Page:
FOR THE WEEK OF FEB. 18, 2008
Fans have new ways to catch March Madness online
Like the Super Bowl, the NCAA tournament has an impact far beyond sports. Invite the class to find March Madness-related coverage in other sections, such as business, entertainment or lifestyle.
Even non-fans get swept up in college basketball madness, though it may be tough for a novice to understand bracket pairings and how teams reach the Final Four. Have pupils look at whether reports are clear and explain details well. Are any unfamiliar terms, such as "seed," defined? What improvements could help?
Facebook’s exclusive deal with CBS Sports lets the social network distinguish itself from MySpace and other sites. Send students on a hunt for examples in news articles or ads that show companies or political candidates trying to gain a competitive edge.
Anything popular winds up on the Internet eventually. Here's fresh evidence: CBS Sports and the National Collegiate Athletic Association (NCAA) will stream this year’s Division I men’s basketball championship games (better known as. March Madness) online for free. They’ll still air on TV as usual, but now games that aren't shown locally to boost ticket sales will be available via the web.
In another sign of changing times, CBS recruited Facebook to host a March Madness Brackets application so the social network's users can predict winners and losers. Located at www.facebook.com/brackets, the new feature also lets members compare their picks with those of friends. More than 2.6 million Facebook users joined at least one bracket group in a similar feature run by the site last year, when the University of Florida Gators won the 65-team tournament.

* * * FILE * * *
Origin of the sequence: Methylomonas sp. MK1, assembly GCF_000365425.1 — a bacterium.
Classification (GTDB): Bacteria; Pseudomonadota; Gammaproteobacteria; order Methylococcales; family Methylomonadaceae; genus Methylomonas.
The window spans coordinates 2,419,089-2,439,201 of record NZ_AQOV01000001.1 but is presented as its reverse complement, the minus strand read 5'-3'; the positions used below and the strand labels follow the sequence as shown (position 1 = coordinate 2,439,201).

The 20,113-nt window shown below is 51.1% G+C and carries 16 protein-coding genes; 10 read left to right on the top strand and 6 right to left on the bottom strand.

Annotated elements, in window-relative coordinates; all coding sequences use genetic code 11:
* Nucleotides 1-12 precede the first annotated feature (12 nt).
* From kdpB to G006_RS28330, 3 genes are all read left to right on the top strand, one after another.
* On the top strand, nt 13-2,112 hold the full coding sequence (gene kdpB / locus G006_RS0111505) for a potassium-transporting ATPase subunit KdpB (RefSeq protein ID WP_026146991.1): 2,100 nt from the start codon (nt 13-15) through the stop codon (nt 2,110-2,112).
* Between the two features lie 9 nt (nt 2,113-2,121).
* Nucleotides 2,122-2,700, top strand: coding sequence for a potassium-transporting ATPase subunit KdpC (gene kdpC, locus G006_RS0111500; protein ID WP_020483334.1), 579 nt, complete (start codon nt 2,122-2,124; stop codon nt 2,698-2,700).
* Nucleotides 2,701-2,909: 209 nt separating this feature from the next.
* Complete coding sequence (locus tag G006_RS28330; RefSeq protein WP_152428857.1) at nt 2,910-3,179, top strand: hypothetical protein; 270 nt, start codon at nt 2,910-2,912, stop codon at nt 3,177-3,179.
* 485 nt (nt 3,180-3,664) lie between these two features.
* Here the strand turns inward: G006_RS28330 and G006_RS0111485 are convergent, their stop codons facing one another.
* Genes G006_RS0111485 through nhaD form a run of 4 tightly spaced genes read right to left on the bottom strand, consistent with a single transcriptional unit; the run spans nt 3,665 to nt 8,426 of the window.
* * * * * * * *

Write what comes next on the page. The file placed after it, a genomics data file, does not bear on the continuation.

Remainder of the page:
Excitement is generated partly by rooting for local or home state teams, or schools attended by friends or family members. Interest also flows from the live-action drama of surprise outcomes – "Cinderella stories" with triumphant underdogs or long-shot victories at the final buzzer. With 33 games, it happens most years.
What are 'brackets'? The NCAA pairs teams against each other in the tournament's opening rounds based on their records this season and other factors. Those pairings, displayed on a chart printed and posted by newspapers , are known as brackets. This year's will be announced March 16.
Other tournament jargon: In addition to March Madness, the three-week tournament is called the Big Dance. Survivors of the first two rounds are known as the Sweet Sixteen. Those games' winners become the Elite Eight, setting the stage for two pre-championship games featuring the Final Four.
Schedule: The 70th annual tournament begins March 18 and winds up with the Final Four games April 5 and April 7 at the Alamodome in San Antonio.
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